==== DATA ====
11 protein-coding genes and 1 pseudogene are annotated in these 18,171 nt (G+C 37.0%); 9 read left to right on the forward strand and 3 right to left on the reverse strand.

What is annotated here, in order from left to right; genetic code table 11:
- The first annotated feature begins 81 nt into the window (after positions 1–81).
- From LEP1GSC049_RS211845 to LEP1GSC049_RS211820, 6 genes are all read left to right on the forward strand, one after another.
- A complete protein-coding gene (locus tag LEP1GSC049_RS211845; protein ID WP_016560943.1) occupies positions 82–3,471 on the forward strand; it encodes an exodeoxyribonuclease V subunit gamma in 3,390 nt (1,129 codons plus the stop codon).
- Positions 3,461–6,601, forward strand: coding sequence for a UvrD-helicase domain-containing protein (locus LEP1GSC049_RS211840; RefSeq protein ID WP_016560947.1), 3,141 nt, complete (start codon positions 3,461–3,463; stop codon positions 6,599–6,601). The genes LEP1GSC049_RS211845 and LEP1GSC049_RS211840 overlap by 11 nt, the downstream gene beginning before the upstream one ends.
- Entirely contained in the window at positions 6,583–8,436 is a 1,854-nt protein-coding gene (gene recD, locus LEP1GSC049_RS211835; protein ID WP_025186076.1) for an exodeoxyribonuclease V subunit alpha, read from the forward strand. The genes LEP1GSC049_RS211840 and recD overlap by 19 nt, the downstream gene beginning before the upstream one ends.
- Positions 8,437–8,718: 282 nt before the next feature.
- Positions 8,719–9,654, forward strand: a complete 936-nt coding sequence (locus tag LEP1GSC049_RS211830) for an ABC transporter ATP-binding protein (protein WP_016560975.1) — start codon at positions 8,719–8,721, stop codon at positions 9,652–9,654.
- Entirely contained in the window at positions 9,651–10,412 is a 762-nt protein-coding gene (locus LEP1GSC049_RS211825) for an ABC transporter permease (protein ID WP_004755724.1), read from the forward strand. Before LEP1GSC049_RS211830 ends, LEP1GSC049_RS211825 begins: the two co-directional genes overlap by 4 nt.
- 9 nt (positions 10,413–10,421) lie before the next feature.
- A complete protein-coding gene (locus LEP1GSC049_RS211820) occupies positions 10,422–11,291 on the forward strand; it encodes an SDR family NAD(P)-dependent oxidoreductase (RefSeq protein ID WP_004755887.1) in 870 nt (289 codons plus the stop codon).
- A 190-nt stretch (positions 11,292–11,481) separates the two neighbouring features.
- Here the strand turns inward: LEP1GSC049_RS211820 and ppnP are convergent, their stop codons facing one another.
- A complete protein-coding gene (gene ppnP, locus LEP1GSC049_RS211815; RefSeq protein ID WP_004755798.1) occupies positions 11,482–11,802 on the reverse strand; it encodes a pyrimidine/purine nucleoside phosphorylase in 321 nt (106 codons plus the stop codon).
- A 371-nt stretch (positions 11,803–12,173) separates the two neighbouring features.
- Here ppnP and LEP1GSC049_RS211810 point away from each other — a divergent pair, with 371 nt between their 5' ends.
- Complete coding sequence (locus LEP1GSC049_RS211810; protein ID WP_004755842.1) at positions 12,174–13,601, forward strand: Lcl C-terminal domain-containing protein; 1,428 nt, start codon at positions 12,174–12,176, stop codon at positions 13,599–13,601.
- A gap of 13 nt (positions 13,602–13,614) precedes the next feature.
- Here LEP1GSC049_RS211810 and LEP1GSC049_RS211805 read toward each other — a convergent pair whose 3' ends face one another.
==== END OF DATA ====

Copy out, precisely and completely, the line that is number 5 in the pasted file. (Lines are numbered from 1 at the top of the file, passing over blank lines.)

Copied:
- A complete protein-coding gene (locus tag LEP1GSC049_RS211845; protein ID WP_016560943.1) occupies positions 82–3,471 on the forward strand; it encodes an exodeoxyribonuclease V subunit gamma in 3,390 nt (1,129 codons plus the stop codon).